John had been following and documenting the development of the "Umsiedler" Freikirchen in Germany with interest for many years, perhaps even with the idea of one day turning these studies into a doctoral thesis. He did exactly that in 2003 --- at age 74 --- with a dissertation at the University of South Africa  (UNISA), which was subsequently published as a book: "Russian-German Free Churches in the Federal Republic of Germany".
















He worked with the BSB until his retirement in 2008. "Retirement" is somewhat of an exaggeration: After John and Mary moved to Abbotsford, BC, Canada, he worked on many projects with congregations and Bible Schools in Germany, and the MBMSI; among others, a book about the 150-year history of the Mennonite Brethern Church (2010).  At Clearbrook MB Church he remained active with German Bible studies and sermons. In recent years, he lovingly cared for his “Schatz” Mary, at Tabor Court.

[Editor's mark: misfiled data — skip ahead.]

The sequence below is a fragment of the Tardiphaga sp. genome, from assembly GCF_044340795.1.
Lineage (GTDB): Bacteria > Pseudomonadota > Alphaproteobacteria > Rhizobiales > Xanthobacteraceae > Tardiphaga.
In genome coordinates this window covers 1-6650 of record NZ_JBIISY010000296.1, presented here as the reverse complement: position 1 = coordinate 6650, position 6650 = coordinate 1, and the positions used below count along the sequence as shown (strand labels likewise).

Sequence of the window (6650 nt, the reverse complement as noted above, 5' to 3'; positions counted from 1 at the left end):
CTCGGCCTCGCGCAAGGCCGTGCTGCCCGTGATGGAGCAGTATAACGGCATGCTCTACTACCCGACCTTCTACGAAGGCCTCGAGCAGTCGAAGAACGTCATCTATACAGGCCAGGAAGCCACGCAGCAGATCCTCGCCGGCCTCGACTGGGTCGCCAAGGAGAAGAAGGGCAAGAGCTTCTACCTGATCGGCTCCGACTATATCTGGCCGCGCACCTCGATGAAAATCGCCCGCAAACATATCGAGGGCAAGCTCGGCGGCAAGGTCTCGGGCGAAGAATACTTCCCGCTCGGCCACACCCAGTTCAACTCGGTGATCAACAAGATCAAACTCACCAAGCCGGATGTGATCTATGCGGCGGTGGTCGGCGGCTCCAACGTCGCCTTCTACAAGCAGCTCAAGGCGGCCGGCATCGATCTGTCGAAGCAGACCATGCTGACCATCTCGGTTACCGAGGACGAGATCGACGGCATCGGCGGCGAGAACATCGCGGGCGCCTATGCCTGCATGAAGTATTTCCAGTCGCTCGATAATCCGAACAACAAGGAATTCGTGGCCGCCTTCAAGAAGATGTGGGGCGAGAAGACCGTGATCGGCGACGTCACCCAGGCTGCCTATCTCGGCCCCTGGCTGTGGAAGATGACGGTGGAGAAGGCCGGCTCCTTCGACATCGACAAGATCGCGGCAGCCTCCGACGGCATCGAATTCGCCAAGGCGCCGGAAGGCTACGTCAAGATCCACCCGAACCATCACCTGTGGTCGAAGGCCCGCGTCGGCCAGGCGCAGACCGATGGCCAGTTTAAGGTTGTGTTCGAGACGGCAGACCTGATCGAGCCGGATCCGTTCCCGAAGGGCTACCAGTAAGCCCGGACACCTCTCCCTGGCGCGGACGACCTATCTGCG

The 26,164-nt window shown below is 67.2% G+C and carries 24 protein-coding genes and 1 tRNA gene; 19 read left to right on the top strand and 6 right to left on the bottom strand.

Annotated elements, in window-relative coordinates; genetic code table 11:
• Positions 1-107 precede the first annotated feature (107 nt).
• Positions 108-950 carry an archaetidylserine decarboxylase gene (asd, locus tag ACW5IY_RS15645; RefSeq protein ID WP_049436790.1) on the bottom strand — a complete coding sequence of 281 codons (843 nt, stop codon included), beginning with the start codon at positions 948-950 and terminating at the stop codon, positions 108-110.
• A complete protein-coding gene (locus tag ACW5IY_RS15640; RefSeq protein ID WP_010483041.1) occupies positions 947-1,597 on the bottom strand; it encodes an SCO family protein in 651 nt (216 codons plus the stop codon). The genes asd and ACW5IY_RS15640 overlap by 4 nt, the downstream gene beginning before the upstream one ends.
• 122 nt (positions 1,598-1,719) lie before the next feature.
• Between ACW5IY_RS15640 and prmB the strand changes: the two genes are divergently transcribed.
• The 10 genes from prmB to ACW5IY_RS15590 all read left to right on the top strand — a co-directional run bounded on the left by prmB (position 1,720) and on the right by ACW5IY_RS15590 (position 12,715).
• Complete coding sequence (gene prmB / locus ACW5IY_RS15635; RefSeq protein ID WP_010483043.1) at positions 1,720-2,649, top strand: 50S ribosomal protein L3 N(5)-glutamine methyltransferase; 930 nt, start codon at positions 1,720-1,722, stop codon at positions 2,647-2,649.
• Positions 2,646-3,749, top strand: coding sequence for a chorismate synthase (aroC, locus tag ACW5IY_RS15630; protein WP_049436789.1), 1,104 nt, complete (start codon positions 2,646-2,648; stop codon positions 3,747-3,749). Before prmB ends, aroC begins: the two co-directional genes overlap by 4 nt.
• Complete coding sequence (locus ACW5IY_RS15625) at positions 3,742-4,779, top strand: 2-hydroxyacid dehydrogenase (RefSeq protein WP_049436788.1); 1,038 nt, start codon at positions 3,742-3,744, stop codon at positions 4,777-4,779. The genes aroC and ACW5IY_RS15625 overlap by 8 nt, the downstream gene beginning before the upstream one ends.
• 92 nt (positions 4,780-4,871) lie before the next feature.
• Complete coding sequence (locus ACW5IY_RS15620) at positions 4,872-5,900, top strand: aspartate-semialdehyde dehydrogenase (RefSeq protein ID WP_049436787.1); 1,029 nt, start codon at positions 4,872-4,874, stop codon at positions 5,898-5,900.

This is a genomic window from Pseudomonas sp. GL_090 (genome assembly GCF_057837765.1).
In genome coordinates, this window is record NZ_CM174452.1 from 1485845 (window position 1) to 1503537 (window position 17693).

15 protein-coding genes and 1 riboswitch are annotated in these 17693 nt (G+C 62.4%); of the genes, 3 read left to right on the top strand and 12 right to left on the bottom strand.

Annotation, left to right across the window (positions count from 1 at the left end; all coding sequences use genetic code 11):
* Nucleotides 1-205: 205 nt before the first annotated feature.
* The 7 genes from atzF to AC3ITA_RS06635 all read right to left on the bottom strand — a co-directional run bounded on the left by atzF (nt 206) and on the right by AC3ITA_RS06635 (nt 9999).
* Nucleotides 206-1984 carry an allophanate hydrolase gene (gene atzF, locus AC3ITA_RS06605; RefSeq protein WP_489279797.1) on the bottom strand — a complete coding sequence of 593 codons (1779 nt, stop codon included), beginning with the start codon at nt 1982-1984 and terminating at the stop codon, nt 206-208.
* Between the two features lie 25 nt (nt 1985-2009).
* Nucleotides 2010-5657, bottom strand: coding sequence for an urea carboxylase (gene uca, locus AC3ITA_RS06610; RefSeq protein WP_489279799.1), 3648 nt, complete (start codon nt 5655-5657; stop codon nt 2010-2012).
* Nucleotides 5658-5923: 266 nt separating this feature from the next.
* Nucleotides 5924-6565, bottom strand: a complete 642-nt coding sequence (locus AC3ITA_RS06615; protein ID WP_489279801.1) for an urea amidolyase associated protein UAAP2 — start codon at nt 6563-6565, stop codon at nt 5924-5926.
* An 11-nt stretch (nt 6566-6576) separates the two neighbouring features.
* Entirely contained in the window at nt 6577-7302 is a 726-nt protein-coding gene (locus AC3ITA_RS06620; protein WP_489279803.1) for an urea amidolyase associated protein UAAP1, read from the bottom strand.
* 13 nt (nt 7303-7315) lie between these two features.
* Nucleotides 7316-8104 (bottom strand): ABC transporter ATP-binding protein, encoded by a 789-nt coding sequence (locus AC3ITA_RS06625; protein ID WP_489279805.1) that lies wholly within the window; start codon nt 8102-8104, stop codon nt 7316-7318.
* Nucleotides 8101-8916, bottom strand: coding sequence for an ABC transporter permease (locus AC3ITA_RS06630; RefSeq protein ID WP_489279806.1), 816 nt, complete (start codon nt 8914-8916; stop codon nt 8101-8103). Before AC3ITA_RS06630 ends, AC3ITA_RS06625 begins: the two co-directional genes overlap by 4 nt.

On August 4, 2020 he went home to his Lord and Savior surrounded by his closest family, after being diagnosed with cancer less than six weeks earlier.

He is survived by his beloved Mary, his children John (Maria), Ruth (Tony) and Tim (Kiersten), 6 grandchildren: Jason, Persis, Ruben, Michael, Siri and Ellie, and 5 great-grandchildren: Seth, Sadie, Layla, Jona and Levi.  They are scattered all over the world, in Germany, Canada, England, and the USA.

































Three things I'm thankful for:


1. Family. Families. My family. 

2. I am grateful for this service. It felt good and right that we were in a church, singing hymns (yeah, in German and English) listening to stories about my Uncle John's love for the Lord and hearing about the legacy he was leaving behind. 

3. Despite Covid and all it's restrictions, I am thankful that my cousins, here from London, New York and Germany, all were able to see their dad before he passed. 


Stay safe, wash your hands.

xo


Monday, August 3, 2020

Here I Raise My Ebenezer

On the first day of August last year, I found out I had breast cancer. I thought I was going to die.

(Spoiler alert: I didn't.)


It's ONE YEAR LATER. (Happy anniversary, Left Boob. You did it! You are (mostly) here after this mighty eventful rotation around the sun.)